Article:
Clinical Outcomes comparing the Early Psychosis Prevention and Intervention Centre (EPPIC) Treatment as Usual (TAU) Versus Trauma-Informed Psychotherapy for Psychosis (TRIPP) with Melanie: A 3 year longitudinal approach

Poster C10, Saturday, October 22, 11:30 am - 1:00 pm, Le Baron

Sylvia Collinetti1, Sarah Bendall1, Nerida Barclay1, Jacinta Macintyre1, Sarah Borg1; 1Orygen, The Centre of Excellence in Youth Mental Health

Introduction: Research indicates that there is a high percentage of individuals who have psychosis and also co-occurring post-traumatic stress disorder (PTSD). Currently there are no evidence-based treatment for PTSD in first episode psychosis (FEP). In this case study, we compare the application of treatment as usual (TAU) within the Early Psychosis Prevention and Intervention Centre (EPPIC) followed by adjunct Trauma-Informed Psychotherapy for Psychosis (TRIPP). Melanie, the young person in this case study, had Psychosis NOS, Major Depressive Disorder, as well as anxiety and dissociative symptoms. Melanie grew up in a dysfunctional family environment, resulting in emotional and verbal abuse. She also experienced bullying in school which led to school refusal. Method: Melanie was referred to EPPIC at the age of 15 and received treatment TAU for the first 2 years. She then received TRIPP for 10 months as part of a research pilot trial. Assessment measures including the CAPS for PTSD, were taken at 6 month into TAU treatment, at the end of TAU and at the end of TRIPP. Results: PTSD symptoms during TAU from childhood bullying were categorised at severe on the CAPS (60), after TAU were mild (31) and after TRIPP were asymptomatic (15). Discussion: Adjunctive TRIPP within the EPPIC model, can have beneficial long-term effects for some young people with co-occurring psychosis and PTSD. The therapy led to clinically significant improvements in symptomatology including psychosis and PTSD with gradual functional gains. A collaborative formulation allowed a shared understanding about how Melanie’s early traumatic experiences impacted on the emergence of co-occurring symptomatology. This paradigm shift allowed to move away from understanding her presentation from a psychopathology position, enabling to highlight the young person’s personal strengths and develop a narrative of resilience in the face of adversity.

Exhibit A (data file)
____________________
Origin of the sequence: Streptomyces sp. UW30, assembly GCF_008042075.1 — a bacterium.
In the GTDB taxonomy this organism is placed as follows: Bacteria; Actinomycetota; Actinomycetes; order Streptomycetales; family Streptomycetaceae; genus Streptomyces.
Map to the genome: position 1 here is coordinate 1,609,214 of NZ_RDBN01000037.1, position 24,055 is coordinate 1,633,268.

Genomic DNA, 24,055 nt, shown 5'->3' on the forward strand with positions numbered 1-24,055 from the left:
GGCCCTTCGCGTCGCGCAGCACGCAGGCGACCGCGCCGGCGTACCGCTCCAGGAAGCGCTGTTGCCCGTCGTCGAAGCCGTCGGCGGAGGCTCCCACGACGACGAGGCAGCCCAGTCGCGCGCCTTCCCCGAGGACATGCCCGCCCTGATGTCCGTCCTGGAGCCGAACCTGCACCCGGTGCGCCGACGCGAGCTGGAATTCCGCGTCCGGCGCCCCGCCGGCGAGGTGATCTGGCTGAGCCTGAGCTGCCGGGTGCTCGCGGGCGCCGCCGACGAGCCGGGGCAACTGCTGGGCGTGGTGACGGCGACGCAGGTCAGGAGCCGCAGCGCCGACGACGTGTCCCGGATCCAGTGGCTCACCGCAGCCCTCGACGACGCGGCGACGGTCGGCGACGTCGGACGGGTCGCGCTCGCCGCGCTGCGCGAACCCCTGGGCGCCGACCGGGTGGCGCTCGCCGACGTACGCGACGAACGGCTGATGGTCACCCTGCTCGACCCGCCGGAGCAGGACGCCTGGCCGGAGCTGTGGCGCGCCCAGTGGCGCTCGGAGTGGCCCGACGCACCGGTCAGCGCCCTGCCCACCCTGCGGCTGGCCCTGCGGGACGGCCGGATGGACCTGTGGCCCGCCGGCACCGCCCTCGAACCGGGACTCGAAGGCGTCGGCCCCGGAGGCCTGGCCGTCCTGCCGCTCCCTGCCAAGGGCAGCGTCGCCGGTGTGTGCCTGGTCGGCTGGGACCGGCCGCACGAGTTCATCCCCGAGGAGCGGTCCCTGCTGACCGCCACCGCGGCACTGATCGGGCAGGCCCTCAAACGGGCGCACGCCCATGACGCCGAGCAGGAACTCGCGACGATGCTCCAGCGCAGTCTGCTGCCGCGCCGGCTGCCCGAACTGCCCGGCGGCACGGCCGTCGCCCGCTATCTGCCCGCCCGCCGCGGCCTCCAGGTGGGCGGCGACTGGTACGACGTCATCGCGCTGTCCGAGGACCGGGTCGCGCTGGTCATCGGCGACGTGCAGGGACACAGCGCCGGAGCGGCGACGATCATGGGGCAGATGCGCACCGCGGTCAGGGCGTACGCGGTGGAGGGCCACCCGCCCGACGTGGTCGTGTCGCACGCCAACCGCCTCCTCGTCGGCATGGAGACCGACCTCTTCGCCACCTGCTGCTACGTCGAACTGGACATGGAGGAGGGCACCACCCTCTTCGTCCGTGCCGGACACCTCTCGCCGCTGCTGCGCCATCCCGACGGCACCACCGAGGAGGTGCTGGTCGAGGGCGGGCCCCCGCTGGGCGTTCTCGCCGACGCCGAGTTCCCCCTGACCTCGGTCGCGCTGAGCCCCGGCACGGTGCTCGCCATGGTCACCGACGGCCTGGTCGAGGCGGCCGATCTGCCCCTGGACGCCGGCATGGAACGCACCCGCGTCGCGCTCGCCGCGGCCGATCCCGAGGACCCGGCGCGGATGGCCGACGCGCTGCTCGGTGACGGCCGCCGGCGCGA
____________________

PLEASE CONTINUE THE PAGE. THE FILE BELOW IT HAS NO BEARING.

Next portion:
Topic Area: Psychosocial Interventions

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